Oh, what a night and not an ego in sight!
- Credit: Sally Allen
Due to the amazing response to my last column on the wonderful Denis Compton, I thought I would tell you about an evening I organised for Godfrey Evans CBE’s 70th birthday, which obviously included Denis among other luminaries of cricket.
Godfrey 'Godders' to all who knew him, was an amazing character.
Full of life, always telling jokes with the air of a naughty schoolboy, he was also one of the all-time great wicket keepers and batsmen to play for England.
I propped up the bar at The Cricketers Club in London more times than I can count with him and Denis and I always tried to get work for Godders as he was always short of cash.
He got himself involved in so many business propositions which usually ended in tears because he was ever trusting and optimistic.
However, one of his great business successes was as a cricket expert for bookmakers Ladbrokes, famously offering odds of 500 to 1 on an England victory against Australia at Headingley in 1981, the match in which Ian Botham and Bob Willis fought back from following on at 227 runs behind to achieve an improbable victory.
So, for fun in 1991, I organised a 70th birthday party for him and invited several of his amazing cohorts – all living legends.
- 1 Torquay United 3 Truro City 0
- 2 Barton Hill Academy students triumph in national awards
- 3 Vehicle life expectancy - who's the clever one?
- 4 World's biggest sailing ship graces Bay's horizon
- 5 Torbay Ironman completes first race of the season
- 6 Spacious, family home in ideal location close to schools, shops and beaches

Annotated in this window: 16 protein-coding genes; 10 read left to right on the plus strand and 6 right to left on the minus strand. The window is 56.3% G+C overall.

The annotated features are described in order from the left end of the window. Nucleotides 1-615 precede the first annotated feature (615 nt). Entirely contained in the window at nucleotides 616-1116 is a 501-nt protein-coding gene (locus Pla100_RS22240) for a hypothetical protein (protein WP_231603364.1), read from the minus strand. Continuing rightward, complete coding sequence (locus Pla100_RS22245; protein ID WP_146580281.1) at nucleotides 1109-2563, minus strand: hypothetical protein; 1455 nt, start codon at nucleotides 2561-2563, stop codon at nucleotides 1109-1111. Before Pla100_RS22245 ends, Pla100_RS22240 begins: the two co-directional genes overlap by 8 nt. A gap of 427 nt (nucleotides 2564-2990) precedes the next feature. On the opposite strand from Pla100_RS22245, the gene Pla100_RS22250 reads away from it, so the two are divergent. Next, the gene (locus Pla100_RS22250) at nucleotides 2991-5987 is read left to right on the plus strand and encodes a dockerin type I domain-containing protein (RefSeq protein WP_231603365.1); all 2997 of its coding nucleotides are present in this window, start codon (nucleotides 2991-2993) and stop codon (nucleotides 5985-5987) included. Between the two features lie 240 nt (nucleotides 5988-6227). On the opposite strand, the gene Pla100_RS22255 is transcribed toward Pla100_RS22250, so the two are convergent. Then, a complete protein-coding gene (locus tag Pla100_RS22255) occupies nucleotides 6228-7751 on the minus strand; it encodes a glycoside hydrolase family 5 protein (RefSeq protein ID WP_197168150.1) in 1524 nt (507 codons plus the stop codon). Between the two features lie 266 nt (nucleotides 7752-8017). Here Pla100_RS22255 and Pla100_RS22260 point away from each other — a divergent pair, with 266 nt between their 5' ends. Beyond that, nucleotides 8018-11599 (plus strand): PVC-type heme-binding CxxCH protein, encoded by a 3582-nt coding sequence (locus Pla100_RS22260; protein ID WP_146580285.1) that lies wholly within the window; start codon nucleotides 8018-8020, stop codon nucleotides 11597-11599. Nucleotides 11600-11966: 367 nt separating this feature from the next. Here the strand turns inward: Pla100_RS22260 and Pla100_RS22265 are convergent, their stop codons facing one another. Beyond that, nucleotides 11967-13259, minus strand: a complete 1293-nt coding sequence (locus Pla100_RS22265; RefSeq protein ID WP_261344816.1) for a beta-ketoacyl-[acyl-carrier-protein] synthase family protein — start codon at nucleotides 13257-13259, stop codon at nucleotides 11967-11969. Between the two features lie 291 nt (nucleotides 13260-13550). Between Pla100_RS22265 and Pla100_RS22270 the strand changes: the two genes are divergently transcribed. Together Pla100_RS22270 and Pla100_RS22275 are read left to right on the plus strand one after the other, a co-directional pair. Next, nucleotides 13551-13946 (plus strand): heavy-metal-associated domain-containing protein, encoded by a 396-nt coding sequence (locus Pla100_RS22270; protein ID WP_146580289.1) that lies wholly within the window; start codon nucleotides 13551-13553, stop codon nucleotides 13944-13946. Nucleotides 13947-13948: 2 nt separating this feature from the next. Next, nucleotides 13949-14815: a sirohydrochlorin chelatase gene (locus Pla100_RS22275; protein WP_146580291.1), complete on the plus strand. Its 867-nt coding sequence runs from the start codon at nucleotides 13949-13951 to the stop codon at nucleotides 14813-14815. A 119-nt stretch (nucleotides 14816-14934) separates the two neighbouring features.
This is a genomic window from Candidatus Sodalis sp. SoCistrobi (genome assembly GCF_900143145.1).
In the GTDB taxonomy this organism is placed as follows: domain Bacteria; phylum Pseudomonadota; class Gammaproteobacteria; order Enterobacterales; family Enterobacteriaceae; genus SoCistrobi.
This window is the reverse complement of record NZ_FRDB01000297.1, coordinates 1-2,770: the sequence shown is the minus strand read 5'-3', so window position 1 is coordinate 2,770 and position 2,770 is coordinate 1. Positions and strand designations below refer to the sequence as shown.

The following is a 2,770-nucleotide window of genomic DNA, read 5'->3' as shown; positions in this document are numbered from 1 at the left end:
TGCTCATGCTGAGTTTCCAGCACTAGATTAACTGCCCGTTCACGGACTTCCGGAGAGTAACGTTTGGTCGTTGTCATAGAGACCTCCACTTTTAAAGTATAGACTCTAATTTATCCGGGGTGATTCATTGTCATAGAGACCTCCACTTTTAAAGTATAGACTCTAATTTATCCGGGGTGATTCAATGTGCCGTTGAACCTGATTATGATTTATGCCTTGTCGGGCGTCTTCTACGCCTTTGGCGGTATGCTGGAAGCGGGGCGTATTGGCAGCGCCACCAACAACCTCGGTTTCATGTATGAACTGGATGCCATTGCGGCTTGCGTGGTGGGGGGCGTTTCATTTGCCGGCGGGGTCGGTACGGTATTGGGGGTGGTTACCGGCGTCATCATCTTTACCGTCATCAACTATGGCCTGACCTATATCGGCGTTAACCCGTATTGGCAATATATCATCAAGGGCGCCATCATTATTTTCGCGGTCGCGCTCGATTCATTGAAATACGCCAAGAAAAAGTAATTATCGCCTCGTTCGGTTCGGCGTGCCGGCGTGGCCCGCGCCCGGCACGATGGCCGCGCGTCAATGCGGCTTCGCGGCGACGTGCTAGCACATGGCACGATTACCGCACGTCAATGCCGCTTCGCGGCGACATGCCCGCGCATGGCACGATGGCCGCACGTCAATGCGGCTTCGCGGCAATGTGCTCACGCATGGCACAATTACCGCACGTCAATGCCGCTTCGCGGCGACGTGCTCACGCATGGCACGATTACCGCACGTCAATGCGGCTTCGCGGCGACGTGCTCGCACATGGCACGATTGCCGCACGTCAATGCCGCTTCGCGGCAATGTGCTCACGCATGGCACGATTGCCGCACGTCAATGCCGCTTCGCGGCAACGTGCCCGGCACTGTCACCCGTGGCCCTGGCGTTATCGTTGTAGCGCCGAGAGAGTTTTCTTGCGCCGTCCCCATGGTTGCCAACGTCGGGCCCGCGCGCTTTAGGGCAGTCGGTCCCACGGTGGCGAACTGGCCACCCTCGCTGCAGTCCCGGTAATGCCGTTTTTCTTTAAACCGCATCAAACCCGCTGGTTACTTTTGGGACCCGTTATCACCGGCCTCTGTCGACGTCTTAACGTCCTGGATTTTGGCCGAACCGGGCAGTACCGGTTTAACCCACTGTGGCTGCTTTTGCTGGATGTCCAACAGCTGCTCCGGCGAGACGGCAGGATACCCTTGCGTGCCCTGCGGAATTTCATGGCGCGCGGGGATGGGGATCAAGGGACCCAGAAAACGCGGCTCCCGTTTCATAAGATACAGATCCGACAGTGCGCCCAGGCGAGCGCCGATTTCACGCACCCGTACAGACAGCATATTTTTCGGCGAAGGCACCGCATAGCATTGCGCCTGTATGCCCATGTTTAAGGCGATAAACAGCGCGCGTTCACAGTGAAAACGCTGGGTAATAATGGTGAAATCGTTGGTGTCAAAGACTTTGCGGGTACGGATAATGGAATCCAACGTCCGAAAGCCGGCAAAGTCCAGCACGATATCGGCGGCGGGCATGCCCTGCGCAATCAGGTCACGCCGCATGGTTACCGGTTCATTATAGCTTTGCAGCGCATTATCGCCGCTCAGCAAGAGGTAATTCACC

- 7 Family home in popular residential area
- 8 School is first in Bay to reach career guidance benchmarks
- 9 Gulls ready for Truro friendly
You will see from the photographs featured with this column who attended, and they were all inspirational figures of their sport and time and subsequently legends, so I felt I had to add a very brief synopsis for each one.
Denis Compton CBE - a right-handed batsman and left-arm unorthodox spin bowler, Compton is regularly credited as one of England's most remarkable batsmen. Indeed, Sir Don Bradman said he was one of the greatest cricket players he'd ever seen.
Sir Len Hutton - Wisden Cricketers' Almanack described him as one of the greatest batsmen in the history of cricket. He set a record in 1938 for the highest individual innings in a Test match in only his sixth Test appearance, scoring 364 runs against Australia, a milestone that stood for nearly 20 years. In 1952, he became the first professional cricketer of the 20th century to captain England in Tests; under his captaincy England won the Ashes the following year for the first time in 19 years.
Trevor Bailey CBE - he was nicknamed 'Barnacle' for his implacable defensive batting. In Neville Cardus's piece on him in Close of Play, he said: "Some cricketers are born to greatness. Bailey achieved it... He conquers by tremendous effort... Yet Bailey... loves to attack any bowler... He has made catches bordering on the marvellous.”
Fred Trueman OBE - generally acknowledged to have been one of the greatest bowlers in cricket's history, Trueman deployed a genuinely fast pace and was widely known as 'Fiery Fred'. He was the first bowler to take 300 wickets in a Test career.